What about the physical aspect? The only thing to really be said here is that a decade or so ago I read somewhere that there’s something to be said for hitting the ball hard. The person who wrote what I was reading had done a study of which batsmen had been proportionately dropped the most in international cricket. The leading contenders on the shortlist were players such as Viv Richards, Virender Sehwag and Matthew Hayden. Makes sense, so enough said on that.
What about mathematical probability? Let’s make the following stabs in the dark:
The average Test innings lasts 100 overs and dismissals are a spread of six catches, two bowled and two LBWs. Sure, occasionally there is a stumping, and even less occasionally a run-out, but the main one I am looking to highlight is that for every 600 balls bowled in Test cricket six batsmen are dismissed caught, a hard and fast rule rather than an absolute truth per se. This equates to a catch every 100 balls.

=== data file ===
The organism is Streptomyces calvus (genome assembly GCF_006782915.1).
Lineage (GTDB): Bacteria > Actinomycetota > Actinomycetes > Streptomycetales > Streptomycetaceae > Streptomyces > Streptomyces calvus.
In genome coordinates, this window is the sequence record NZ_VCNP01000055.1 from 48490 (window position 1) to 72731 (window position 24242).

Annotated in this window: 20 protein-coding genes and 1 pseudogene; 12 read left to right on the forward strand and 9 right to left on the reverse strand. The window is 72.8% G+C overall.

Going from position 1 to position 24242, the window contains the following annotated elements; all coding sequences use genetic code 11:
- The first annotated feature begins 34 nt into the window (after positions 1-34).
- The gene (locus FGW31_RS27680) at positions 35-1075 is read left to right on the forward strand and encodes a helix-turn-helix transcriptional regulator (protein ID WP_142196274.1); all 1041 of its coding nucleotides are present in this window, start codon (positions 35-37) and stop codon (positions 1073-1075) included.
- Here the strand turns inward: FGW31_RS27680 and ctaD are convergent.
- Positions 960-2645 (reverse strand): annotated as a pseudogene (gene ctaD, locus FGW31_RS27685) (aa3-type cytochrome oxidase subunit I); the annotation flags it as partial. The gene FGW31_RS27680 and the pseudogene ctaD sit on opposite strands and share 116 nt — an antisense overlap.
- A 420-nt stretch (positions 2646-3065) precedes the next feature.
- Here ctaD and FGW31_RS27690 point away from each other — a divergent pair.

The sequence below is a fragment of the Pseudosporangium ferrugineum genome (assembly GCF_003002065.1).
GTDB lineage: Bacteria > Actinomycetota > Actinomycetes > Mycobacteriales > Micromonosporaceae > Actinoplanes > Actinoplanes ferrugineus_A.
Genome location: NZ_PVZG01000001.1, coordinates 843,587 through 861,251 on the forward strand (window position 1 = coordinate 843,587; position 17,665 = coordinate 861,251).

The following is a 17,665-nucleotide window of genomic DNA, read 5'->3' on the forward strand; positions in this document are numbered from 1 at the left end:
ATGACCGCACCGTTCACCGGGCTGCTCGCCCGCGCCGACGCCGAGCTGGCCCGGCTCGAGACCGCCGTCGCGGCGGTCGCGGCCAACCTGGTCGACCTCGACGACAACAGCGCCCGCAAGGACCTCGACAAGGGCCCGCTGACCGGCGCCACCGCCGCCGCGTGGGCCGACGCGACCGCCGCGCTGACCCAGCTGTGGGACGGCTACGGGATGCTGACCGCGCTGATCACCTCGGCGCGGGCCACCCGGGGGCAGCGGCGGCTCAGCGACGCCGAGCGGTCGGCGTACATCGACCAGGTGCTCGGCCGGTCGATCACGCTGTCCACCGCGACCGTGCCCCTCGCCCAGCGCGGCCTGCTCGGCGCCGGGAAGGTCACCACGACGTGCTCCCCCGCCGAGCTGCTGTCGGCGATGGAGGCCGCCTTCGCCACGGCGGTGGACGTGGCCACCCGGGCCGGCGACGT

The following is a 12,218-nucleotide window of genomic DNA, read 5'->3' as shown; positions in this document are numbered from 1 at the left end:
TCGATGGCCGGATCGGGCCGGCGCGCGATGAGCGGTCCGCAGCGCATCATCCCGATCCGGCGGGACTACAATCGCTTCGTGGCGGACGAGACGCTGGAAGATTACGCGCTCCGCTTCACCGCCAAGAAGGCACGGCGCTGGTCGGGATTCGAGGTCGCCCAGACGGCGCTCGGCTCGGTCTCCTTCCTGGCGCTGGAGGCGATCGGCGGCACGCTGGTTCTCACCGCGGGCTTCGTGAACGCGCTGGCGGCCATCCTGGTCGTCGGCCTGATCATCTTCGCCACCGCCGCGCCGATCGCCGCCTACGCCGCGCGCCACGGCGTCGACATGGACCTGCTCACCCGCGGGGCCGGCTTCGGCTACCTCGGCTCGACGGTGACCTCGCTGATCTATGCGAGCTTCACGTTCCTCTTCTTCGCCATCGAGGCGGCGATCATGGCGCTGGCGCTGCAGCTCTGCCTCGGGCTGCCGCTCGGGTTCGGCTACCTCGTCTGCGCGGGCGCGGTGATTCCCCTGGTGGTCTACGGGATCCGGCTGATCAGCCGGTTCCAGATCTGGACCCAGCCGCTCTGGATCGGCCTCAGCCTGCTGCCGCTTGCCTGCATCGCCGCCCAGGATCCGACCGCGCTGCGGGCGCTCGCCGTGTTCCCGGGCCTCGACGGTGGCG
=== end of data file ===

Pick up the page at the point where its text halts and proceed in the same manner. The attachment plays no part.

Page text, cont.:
Further, three of every four opportunities for a catch in Test cricket are pocketed, on average, by fielding teams. At the level of cricket I played and now umpire it is probably no more than two in four. Therefore there is perhaps on average a dropped catch once every 300 balls bowled in Test cricket. Obviously, by and large, players at the level I played at hit easier catches than Test batsmen do, while catches taken and dropped are of a considerably higher standard the higher the level of the game.
Let’s now look at this from the perspective fortunes of two batsmen at opposite ends of the greatness scale – for example, Viv Richards and Glenn McGrath. Richards averaged 50 at a strike rate of 67, so this means he faced on average 75 balls per innings in Test cricket. This would mean that in all mathematical probability he would get dropped once every four innings. McGrath averaged seven and faced on average only about 15 balls per innings, so mathematical probability would have him getting dropped only once every 20 Test innings.